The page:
“The third goal is to address the increased pressure – not just on government but also on businesses – to report their emissions,” Glick said. “As a result of that, more and more companies are cracking down and making net-zero commitments. For farmers, if you’re supplying to (any number of businesses), you are being asked what your sustainability practices are, and this is something that is very front and center on the minds of farmers and is key to their freedom to operate every single day and sell their products.”
Nature Energy’s plan is to offer solutions through its co-digestion system.
“The vast majority of digesters in the U.S. are on-farm manure digesters that are taking the dairy manure and producing gas,” Glick said. “Many of those farmers are using that to power their operations and, in some cases, converting that gas to support the electricity grid in their local community.”
Glick said some farms are converting the gas into compressed natural gas that can be used for trucking milk to a local processor.
“In most cases, the manure is used in an on-farm digestion model where a limited amount of power is being created, but it’s creating a sustainable dairy, which is outstanding,” Glick said. “It has been fantastic to see those who have adopted on-farm digestors be successful with them.”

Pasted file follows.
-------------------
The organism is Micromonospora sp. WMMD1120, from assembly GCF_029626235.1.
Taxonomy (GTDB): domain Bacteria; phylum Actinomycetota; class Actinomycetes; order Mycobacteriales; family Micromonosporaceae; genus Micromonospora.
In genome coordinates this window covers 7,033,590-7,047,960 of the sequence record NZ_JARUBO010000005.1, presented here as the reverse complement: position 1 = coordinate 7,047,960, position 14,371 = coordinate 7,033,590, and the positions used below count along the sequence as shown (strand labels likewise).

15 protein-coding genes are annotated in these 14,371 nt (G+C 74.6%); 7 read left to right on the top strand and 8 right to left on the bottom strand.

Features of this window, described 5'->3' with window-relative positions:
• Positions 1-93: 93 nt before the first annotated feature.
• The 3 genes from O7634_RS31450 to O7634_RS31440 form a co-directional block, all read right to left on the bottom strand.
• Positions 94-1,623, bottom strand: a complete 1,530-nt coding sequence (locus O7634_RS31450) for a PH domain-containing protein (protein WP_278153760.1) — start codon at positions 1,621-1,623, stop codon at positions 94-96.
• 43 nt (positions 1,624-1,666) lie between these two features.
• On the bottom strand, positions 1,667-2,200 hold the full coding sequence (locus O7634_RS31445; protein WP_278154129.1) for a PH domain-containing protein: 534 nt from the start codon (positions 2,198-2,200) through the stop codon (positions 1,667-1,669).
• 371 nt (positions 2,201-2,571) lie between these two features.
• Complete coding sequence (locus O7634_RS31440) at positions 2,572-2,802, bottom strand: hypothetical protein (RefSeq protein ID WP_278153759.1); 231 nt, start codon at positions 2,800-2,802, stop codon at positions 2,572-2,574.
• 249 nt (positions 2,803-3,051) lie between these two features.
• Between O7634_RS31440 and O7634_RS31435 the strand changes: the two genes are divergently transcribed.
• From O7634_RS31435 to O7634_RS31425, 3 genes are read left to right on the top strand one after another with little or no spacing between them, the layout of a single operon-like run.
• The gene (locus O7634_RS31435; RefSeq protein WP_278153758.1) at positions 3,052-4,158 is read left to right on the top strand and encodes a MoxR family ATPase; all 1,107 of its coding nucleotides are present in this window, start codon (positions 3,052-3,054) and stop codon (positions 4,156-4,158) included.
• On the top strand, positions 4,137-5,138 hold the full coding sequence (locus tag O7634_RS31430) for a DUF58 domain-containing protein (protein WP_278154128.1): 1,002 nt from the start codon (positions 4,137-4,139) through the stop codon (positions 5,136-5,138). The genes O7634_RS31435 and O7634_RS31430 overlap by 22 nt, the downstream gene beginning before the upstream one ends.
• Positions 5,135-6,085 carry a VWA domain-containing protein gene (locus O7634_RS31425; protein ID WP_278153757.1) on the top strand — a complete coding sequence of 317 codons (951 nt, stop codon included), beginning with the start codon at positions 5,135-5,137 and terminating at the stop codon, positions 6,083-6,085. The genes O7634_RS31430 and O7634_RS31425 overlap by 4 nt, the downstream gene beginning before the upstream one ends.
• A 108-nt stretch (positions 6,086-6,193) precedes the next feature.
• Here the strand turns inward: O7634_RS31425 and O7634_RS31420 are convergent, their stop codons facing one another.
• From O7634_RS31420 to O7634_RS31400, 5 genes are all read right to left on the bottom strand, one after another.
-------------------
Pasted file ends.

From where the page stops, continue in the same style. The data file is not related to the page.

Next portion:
An issue, however, is cost. Most on-farm digestors are only economically accessible to large operations, Glick said.
“Many dairy farmers do not have the capital to invest in what they need to meet net-zero goals,” Glick said. “Nature Energy can get them there because we are bringing the capital to the table to help them be a part of this energy transition.”
Glick said Nature Energy’s system is different in that it uses co-digestion plants to create green local economies – with farmers being important members.
“We are bringing together manure and other forms of organic waste, and we are combining the two to create a much higher density gas,” Glick said. “The amount of power we are producing in a Nature Energy biogas is 10 to 20 times (more than) the largest biogas facilities that exist in North America.”